monoclonal antibody: An antibody grown in a cloned cul- ture, producing usable amounts of identical antibodies.

nanomachine: A microscopic organic or inorganic robot, usually cell-sized or smaller.

nanotech or nanotechnology: An emerging technology based around the manipulation of atoms and molecules using microscopic machines. In biotechnology, nan- otech promises the ability to precisely manipulate cells and genes.

necrosis: The abnormal death of cells, caused by injury or infection.

nucleotides: The basic molecular subunits of DNA or RNA. Thousands of nucleotides make up DNA molecules; their sequence determines the genetic code and the function of each gene.

organelle: A structure bound by the cell membrane in eukaryotic organisms, such as the mitochondria.

pathogen: An organism (usually a microbe) or chemical that causes a disease. PCR: See polymerase chain reaction.

peptide: A short chain of amino acids, which may combine with other peptides to form a protein.

phenotype: The expression of a genotype in physical features of an organism. plasmid: A ring-shaped structure of DNA, found in bacteria.

polymerase chain reaction (PCR): A means of rapidly copying DNA using specialized enzymes and equipment.

prion: A pathogenic protein capable of “hijacking” cells to produce copies of itself. Prions can produce various brain diseases such as BSE (“mad cow disease”) and kuru (“laughing sickness”) as well as pathologies of aging and senility.

protein: A large molecule made up of long chains of amino acids. Proteins are formed by cells as directed by their genes, and are the basis for the structure and function of living things. There are countless different kinds of proteins, each with its own specialized function.

protozoan: A single-celled microscopic animal somewhat more complex than a bacterium.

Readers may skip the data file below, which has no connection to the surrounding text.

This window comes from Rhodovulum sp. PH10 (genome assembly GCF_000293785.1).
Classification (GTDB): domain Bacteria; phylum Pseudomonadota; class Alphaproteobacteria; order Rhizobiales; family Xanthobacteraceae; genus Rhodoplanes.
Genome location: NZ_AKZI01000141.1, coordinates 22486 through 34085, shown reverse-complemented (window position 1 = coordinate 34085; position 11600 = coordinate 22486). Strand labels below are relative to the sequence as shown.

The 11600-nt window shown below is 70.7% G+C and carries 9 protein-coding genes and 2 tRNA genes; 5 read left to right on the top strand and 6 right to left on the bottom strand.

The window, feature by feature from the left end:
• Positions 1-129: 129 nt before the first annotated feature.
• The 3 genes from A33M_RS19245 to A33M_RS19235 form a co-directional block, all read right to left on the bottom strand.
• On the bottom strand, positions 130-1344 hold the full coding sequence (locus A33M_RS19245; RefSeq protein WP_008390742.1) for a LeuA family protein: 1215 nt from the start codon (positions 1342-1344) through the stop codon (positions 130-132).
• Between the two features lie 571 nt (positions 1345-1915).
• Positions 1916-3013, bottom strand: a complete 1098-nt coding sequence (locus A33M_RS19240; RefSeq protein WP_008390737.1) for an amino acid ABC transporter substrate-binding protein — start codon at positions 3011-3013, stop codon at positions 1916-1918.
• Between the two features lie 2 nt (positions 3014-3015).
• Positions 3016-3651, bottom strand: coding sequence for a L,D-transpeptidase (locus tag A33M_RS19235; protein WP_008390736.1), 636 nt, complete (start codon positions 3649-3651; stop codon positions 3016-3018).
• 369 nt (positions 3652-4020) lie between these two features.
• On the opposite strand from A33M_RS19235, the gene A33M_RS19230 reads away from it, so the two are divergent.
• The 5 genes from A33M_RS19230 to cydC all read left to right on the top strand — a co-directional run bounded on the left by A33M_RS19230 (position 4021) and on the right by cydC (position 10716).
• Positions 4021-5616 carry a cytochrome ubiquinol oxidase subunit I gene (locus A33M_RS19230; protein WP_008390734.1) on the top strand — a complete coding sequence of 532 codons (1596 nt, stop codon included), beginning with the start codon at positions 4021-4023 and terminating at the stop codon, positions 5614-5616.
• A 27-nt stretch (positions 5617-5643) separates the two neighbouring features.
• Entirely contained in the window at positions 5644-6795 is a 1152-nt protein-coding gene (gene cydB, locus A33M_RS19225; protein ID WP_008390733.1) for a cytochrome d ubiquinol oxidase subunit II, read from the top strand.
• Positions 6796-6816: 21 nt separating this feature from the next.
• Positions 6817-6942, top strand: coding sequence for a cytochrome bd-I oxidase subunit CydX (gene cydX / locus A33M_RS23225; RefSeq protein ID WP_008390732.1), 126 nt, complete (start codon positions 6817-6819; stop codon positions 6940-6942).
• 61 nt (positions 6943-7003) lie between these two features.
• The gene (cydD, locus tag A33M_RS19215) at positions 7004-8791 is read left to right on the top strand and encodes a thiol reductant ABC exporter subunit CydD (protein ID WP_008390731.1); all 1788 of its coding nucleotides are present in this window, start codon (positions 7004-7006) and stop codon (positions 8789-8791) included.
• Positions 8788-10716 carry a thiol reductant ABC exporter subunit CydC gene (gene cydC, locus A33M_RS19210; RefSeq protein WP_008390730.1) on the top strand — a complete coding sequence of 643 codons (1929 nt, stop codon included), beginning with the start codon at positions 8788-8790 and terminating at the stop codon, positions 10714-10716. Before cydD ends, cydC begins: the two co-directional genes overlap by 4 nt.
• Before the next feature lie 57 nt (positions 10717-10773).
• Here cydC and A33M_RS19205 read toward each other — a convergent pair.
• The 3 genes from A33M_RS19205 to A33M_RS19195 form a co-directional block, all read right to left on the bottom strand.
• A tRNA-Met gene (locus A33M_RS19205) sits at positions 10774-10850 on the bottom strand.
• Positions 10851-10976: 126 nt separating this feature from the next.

recombinant DNA: The basis of genetic engineering, this is the technology of cutting DNA molecules into discrete pieces and recombining them with other DNA molecules to form new genes.

ribonucleic acid (RNA): A chemical similar in structure to DNA. One type, messenger RNA (mRNA), relays the orders from genes to the molecular machinery of cells, while other types perform other roles. Because of its ability to tell a cell what to do, RNA is a primary tool of gengineers.

ribosome: Parts of the cell’s molecular machinery, these are “factories” that create proteins under orders from the genes.

RNA: See ribonucleic acid.

telomerase: An enzyme that increases the number of telomeres on the ends of achromosome.

telomere: A member of a repetitive DNA sequence at the end of a chromosome that serves as a buffer against incomplete copying.

tissue engineering: The design of artificial organic tissue. transgenic: A transgenic organism is one that has genes added to it from outside its original species.

virus: A non-cellular biological organism that can repro- duce only within a host cell. Viruses consist of RNA or DNA covered by protein. RNA viruses are especially useful tools for gengineering.

zygote: A cell formed when two gametes combine in sexual reproduction. Zygotes grow into blastocysts, embryos, and ultimately adult organisms.

 

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Biking Taiwan’s Eastcoast

Finally got a chance to visit another place off Tainan’s east coast.  First place was Hualian and my second trip was a bike trip from Taidong to DuLan.  Very scenic ride that is mostly uphill to go and downhill coming back. The ride itself is done along a safe bike path that can get you from the Taitung train station to DuLan.